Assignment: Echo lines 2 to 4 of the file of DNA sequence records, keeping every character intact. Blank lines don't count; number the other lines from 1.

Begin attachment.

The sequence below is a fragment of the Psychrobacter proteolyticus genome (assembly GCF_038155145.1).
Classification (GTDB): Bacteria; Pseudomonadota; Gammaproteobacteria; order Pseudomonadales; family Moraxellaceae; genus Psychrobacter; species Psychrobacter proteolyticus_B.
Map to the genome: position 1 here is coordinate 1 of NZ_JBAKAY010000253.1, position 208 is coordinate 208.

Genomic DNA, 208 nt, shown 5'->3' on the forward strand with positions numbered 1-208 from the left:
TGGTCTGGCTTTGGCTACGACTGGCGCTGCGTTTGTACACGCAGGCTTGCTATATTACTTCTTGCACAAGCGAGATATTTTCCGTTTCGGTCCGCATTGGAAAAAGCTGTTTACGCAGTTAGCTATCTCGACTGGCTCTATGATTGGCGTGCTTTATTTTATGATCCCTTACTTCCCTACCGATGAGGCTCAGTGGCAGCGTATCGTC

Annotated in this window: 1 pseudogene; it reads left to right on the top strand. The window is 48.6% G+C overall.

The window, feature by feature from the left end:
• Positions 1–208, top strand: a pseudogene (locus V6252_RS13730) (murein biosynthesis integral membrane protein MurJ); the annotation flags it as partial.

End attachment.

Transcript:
Classification (GTDB): Bacteria; Pseudomonadota; Gammaproteobacteria; order Pseudomonadales; family Moraxellaceae; genus Psychrobacter; species Psychrobacter proteolyticus_B.
Map to the genome: position 1 here is coordinate 1 of NZ_JBAKAY010000253.1, position 208 is coordinate 208.

Genomic DNA, 208 nt, shown 5'->3' on the forward strand with positions numbered 1-208 from the left: